Fresno's $46 million downtown diamond has become symbolic of the city's past errors.
"It was an empty promise that unfortunately just keeps delivering red ink," said Fresno city council member Lee Brand.
Brand is the financial guru on Fresno's city council and when it comes to the stadium and the Grizzlies, the finances are not good.
A new audit shows the team lost $1.3 million in 2013, and fell behind on stadium lease payments to the city by another $300,000. It now owes $1.5 million, a full years' worth of rent.
And because of contract language, the city may have to ask the owners for all that money at the end of this season. The limited partners are personally on the hook for that debt, but only until the end of 2014.
"Every year for us is a make-or-break year," said Chris Cummings, who heads up Fresno Baseball LLC, the ownership group. "You know, we're doing our best every day, 365 days a year to make this work for the city of Fresno and for us."
Cummings pledged the team will keep paying the city and won't declare bankruptcy, despite its debts.
The team does receive $1 million a year in stadium naming fees from Chukchansi, and attendance climbed a little last year compared to 2012. An average of 6,771 people attended each game in 2013.
In fact, Forbes magazine recently ranked the team as the 11th most valuable in all the minor leagues, putting its total value at $21 million.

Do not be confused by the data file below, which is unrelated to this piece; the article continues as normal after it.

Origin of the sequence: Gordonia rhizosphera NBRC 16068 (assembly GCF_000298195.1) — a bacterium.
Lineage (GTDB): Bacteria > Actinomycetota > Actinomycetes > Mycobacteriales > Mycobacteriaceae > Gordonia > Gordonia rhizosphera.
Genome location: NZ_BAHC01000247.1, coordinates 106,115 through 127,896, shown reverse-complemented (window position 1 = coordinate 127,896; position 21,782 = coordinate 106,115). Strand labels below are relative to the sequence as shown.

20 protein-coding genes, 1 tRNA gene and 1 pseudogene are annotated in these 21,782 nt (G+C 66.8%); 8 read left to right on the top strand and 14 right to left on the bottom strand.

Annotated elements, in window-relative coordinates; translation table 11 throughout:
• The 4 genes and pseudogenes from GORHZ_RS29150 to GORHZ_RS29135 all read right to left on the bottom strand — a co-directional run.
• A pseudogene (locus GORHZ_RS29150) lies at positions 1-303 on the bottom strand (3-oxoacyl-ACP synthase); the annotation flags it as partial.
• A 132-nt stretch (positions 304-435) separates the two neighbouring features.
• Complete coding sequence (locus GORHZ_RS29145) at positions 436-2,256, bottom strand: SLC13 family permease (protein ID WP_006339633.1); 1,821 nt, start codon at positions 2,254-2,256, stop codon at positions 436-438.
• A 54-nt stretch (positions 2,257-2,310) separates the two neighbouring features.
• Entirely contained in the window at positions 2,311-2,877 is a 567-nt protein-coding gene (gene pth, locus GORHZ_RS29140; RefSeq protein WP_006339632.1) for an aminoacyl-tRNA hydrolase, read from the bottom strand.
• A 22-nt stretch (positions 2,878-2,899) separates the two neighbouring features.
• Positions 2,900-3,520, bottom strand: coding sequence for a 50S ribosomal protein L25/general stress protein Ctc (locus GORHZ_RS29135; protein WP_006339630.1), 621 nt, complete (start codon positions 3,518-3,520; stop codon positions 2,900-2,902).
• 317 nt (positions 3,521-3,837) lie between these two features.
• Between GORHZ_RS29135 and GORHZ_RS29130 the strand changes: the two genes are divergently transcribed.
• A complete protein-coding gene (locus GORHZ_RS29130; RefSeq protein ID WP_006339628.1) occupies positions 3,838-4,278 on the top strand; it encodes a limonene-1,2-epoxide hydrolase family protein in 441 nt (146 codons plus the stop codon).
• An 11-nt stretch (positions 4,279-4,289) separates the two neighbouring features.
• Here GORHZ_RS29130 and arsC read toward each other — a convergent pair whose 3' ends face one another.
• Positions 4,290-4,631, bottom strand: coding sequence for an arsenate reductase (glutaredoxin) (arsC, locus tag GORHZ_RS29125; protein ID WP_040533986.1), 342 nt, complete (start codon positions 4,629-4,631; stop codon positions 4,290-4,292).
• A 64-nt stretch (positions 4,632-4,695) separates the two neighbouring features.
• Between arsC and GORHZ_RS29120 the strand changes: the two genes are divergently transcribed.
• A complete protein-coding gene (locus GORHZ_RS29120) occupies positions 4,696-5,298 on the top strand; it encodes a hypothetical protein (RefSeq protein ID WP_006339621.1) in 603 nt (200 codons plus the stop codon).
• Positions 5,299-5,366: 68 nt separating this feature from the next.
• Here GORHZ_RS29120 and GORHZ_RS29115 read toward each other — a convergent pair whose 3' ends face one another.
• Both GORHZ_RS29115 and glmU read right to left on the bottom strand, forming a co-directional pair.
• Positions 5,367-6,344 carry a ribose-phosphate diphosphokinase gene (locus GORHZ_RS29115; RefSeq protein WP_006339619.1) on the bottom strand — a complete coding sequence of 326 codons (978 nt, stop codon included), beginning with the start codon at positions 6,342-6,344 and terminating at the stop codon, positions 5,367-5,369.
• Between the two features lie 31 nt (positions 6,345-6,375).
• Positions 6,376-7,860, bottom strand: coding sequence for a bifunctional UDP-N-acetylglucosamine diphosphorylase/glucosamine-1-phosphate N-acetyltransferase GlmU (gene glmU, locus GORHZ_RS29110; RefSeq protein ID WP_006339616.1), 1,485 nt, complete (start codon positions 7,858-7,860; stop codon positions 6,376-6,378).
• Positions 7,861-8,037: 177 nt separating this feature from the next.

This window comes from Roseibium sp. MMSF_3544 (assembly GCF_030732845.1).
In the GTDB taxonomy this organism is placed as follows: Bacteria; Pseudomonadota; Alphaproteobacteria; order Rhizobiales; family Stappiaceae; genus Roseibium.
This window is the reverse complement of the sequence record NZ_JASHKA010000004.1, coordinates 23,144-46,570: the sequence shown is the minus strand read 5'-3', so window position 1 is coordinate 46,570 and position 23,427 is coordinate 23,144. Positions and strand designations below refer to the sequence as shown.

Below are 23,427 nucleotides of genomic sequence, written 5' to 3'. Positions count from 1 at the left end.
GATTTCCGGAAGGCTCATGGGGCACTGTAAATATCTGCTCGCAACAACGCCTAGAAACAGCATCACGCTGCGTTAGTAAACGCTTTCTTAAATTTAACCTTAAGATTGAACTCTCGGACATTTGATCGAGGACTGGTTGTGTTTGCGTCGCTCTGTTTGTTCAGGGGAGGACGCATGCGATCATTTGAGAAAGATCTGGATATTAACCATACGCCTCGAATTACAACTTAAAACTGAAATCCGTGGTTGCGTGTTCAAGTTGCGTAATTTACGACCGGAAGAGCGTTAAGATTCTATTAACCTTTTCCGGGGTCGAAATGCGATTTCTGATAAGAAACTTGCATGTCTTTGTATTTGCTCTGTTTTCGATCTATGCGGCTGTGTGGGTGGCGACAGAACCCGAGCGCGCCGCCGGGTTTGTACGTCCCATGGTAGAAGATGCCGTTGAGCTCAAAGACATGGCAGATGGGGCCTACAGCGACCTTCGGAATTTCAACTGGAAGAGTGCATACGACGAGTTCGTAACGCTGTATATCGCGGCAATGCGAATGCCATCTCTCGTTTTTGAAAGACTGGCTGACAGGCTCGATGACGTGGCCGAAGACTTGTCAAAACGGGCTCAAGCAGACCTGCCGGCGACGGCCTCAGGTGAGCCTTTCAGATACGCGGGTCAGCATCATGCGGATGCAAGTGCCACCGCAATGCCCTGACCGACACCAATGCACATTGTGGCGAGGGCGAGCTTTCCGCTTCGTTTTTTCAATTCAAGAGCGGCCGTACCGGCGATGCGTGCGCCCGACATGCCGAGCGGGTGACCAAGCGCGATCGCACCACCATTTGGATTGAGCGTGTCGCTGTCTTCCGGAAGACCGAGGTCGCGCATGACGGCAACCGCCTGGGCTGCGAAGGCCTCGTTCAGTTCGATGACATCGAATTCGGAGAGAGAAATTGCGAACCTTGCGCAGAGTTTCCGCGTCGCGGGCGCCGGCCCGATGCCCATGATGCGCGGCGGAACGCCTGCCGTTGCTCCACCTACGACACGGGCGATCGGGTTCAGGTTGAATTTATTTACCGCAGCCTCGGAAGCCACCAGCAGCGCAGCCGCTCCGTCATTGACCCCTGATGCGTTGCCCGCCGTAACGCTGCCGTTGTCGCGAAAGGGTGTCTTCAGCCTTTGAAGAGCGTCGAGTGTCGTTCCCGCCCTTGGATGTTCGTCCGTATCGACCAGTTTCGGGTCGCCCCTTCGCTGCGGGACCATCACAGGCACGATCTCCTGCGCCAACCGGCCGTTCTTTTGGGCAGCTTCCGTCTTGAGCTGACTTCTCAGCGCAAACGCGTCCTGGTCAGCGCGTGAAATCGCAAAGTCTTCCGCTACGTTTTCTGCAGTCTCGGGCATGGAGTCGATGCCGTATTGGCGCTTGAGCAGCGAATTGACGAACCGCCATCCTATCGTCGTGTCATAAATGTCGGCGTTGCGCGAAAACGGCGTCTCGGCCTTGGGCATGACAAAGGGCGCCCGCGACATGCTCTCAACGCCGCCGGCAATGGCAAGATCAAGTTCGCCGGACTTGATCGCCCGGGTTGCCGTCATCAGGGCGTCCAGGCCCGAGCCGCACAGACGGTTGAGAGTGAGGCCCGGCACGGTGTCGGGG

"But I've also seen nobody from Forbes coming here with a checkbook to write a check for that value," Cummings said.
He admits he's been listening to offers to sell for two years, and he would take the right deal. A new owner would have to pay the debts to the city, but could also move the team, striking a blow to Fresno taxpayers forking over $3.5 million in bond payments on the stadium for the next 20 years.
"We want a team here," said assistant Fresno city manager Renena Smith. "We love the franchise. We love the Giants. And we think it's good for our city for them to be here."
But even the Giants could abandon Fresno. Their agreement to send minor leaguers here ends after this season.
Grizzlies management still believes they can turn this into a profitable business through more ticket sales.
If they can get 1,000 more people to buy tickets for every one of the 72 games this season, they can make a profit. And how will they do that? Through promotions. They're going to give away Tim Lincecum bobbleheads, Pablo Sandoval bobbleheads, and also a 2010 World Series ring replica from the San Francisco Giants.
Fans actually camped out the day before a 2012 replica ring giveaway last year. The Grizzlies will need that type of dedication for a full season or they risk falling below a financial "Mendoza Line," which baseball fans will know means it's time to retire.